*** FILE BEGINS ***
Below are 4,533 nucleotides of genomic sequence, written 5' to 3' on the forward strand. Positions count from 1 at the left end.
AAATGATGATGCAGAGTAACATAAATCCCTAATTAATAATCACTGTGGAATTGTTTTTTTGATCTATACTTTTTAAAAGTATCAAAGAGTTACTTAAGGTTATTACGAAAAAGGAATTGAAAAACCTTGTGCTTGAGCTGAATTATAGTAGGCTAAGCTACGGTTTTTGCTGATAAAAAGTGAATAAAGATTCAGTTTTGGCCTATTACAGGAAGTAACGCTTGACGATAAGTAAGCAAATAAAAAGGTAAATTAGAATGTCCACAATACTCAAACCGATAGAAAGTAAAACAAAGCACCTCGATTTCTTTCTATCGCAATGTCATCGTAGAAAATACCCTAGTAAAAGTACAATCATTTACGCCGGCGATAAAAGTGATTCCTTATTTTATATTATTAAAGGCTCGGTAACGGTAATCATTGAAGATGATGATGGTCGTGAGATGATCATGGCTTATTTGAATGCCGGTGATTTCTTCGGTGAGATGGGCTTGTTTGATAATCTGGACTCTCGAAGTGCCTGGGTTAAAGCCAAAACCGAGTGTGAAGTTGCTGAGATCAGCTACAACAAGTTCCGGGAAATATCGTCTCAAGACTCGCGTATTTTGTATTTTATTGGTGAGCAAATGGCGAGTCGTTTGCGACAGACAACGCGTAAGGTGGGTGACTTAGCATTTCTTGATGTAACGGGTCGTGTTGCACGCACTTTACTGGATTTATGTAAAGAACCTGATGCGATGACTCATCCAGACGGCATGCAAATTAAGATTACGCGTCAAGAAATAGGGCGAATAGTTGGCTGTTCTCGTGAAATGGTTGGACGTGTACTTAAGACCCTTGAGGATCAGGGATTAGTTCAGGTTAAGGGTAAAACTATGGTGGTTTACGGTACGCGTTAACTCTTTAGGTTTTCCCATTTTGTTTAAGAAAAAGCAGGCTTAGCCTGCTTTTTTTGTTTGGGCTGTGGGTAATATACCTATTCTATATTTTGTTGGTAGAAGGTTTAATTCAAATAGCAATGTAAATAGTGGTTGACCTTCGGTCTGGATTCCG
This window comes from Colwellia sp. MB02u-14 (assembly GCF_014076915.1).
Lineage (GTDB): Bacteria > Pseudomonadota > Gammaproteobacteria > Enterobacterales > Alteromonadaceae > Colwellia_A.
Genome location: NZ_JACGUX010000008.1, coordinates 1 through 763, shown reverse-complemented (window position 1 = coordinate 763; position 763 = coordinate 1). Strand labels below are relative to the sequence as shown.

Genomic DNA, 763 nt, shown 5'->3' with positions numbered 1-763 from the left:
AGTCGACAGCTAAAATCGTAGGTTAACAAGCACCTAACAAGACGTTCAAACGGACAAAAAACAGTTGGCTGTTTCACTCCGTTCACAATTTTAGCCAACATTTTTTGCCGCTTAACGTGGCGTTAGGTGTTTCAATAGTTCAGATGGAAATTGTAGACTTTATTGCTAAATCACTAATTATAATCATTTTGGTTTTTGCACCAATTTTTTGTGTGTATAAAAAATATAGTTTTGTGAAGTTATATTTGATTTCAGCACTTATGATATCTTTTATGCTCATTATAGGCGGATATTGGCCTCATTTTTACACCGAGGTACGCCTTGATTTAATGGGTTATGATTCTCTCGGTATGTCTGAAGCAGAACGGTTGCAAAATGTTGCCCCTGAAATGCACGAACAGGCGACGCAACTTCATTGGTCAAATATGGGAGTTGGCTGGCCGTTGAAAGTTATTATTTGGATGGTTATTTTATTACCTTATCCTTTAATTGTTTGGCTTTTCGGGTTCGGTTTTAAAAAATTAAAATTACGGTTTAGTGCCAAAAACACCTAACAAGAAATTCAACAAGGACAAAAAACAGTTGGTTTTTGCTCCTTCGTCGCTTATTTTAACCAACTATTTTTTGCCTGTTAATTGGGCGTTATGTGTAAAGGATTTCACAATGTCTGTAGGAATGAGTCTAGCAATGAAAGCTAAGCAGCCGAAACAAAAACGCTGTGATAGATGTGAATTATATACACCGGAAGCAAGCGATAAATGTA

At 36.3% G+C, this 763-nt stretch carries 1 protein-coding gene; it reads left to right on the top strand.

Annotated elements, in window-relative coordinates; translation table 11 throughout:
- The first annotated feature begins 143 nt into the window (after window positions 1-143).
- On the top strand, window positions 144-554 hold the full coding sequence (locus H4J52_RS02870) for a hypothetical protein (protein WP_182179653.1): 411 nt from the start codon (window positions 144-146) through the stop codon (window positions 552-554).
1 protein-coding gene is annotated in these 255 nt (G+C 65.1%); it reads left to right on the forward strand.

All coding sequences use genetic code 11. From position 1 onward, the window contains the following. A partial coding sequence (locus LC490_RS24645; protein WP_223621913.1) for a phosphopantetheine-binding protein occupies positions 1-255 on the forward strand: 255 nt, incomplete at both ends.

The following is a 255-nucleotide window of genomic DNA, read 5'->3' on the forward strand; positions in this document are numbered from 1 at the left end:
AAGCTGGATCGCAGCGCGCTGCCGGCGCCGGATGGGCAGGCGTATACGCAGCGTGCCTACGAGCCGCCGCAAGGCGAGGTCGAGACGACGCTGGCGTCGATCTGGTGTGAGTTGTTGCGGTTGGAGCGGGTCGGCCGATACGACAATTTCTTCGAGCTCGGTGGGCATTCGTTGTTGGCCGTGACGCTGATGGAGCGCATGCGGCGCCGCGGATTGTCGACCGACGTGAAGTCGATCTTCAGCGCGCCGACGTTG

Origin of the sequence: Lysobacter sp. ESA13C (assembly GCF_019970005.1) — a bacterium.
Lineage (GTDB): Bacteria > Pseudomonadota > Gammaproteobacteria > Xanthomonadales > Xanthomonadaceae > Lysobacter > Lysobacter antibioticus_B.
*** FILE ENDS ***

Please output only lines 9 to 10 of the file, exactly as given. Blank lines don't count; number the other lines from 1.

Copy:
Annotated elements, in window-relative coordinates; translation table 11 throughout:
- The first annotated feature begins 143 nt into the window (after window positions 1-143).